Them chickens have bones – no really, they doMay 8th, 2012 | Posted by in musings | punch drunk parenting
When DH and I were on our honeymoon in St. Lucia we took a day tour around the island by boat. We were part of a large group of vacationers on the tour, about 30 of us. It was a lovely day to be out on the water, with the sun shining, music playing. Laughter and chatter all around us.
We stopped at midday in Soufrière, a quaint fishing village, for lunch. The lone hotel in the village served us a delicious meal of fish, chicken, rice and vegetables. Simple, local fair but oh-so-yummy.
After lunch, DH and I clamoured into the van that would take us back to the boat. Some other tourists had made it back to the van before us, and as we settled into our seats, one of them turned to us and said, “Can you believe that meal?”
We were immediately enthusiastic in our reply, thinking she was as blown away as we were by the tasty fair.
She quickly explained that she found there to be – and I quote – “too many bones in the chicken.”
I think my jaw might have dropped a bit when she said that.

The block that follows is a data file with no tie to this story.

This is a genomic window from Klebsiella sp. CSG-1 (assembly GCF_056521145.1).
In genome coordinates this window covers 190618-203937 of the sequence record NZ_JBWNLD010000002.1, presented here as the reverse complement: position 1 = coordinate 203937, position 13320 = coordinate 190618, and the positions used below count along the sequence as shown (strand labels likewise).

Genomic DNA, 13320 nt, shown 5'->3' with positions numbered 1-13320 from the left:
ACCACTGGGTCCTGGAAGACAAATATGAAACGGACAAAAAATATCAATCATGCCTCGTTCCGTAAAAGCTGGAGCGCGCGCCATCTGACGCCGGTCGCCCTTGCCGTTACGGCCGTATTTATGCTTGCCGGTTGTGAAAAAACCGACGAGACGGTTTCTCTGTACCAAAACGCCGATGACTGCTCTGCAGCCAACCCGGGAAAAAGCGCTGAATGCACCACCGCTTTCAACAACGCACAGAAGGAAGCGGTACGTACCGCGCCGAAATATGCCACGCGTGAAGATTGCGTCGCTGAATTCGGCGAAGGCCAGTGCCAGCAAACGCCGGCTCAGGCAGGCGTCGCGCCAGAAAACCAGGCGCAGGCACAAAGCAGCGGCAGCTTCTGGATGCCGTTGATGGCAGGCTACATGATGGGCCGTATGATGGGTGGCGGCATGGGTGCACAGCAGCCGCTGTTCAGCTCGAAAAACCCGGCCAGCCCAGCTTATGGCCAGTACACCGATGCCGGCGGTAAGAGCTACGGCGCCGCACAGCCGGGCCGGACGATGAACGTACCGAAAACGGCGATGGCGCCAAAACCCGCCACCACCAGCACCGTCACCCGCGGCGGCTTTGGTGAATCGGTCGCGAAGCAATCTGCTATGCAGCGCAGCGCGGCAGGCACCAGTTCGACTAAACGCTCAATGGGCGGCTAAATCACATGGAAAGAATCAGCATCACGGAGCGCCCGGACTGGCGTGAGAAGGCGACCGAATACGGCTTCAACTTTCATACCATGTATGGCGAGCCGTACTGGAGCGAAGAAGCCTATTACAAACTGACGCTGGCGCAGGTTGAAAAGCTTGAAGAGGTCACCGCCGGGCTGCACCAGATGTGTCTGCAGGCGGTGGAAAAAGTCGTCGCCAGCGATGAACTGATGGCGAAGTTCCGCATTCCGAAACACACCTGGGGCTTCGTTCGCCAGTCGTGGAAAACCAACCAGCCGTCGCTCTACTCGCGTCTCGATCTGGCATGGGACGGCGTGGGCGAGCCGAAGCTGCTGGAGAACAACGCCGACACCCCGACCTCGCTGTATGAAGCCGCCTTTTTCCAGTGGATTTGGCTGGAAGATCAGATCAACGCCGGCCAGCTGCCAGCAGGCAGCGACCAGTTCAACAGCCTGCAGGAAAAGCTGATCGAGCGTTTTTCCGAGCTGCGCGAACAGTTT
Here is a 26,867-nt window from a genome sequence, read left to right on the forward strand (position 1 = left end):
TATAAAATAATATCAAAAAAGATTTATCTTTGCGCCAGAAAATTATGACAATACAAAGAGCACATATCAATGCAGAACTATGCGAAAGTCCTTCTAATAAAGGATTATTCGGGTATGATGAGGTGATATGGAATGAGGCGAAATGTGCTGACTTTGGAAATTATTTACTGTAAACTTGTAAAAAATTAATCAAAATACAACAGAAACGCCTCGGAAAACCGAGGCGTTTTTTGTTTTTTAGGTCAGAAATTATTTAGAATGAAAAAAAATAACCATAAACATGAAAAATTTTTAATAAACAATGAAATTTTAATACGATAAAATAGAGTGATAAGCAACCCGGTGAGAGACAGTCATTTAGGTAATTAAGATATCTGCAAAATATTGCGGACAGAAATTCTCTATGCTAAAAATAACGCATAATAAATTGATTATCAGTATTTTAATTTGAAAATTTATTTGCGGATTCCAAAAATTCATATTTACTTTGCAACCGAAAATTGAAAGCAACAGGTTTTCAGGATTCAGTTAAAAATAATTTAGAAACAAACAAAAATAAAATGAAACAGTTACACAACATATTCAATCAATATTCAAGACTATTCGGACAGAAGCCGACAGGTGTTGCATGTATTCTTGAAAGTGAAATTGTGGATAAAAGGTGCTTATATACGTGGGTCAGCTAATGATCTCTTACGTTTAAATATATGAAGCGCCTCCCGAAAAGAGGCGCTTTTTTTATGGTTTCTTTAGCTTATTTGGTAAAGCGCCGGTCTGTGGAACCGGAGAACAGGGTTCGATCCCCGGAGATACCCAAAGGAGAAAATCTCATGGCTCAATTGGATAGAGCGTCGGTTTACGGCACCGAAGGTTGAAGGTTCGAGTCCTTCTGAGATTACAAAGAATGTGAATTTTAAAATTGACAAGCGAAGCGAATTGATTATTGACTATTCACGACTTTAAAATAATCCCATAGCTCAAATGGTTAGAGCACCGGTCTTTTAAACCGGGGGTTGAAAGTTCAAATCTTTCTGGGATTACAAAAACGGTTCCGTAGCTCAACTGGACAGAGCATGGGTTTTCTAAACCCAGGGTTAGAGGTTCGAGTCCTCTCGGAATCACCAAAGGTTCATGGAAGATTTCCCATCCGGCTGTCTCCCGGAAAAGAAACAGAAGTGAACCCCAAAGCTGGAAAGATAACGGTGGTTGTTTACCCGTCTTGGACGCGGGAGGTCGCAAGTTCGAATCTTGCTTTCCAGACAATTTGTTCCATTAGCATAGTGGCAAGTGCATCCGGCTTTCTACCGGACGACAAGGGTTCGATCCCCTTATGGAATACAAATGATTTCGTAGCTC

Um…lady…guess you weren’t aware? But chickens have a skeletal system. It’s what allows them to run around all cockamamy clucking and flapping their wings to the world at large.
Yes ma’am, them chickens have bones.
Caught up in what she felt was so appallingly wrong with the meal, this woman couldn’t (or wouldn’t) enjoy the beauty of the experience.
An absolutely gorgeous, tropical sun-shiny day.
A leisurely lunch on a covered veranda overlooking the water.
A lunch we didn’t have to shop for, prepare or even clean up.
Our sole responsibility was to enjoy the experience. I guess she couldn’t.
Actively seeking the good
To bring this story to present-day relevance, I’ve been thinking a lot the past few days about how much I’ve complained about DD’s temper tantrums, her power struggles with us and sudden lack of interest in sleeping in until a reasonable hour. (These 4 a.m. wake up calls are killing me.)
I need to stop and remind myself of the good times between all of these trying moments. Games of hide-and-seek, giggles while DD sits in her Cozy Coupe playing Tim Horton’s drive-though (ya, for real), dinners of pretend soup. You get the idea.
If I let myself think of these challenging moments as pesky chicken bones, I’ll lose sight of the bigger picture: these struggles are a natural part of life with a toddler. A part of DD growing into herself and her autonomy.
When all hell is breaking loose and DD is not at her best, I want to focus on the truth of those moments.
She’s tired. She’s hungry. She’s frustrated. She just wants to see how far her boundaries stretch.
I want to remind myself to actively seek the good. Because woven in between all of those less-then-stellar moments are some incredibly sweet moments.
Pesky chicken bones be damned.
* Chicken image sourced via terriskitchenuk.wordpress.com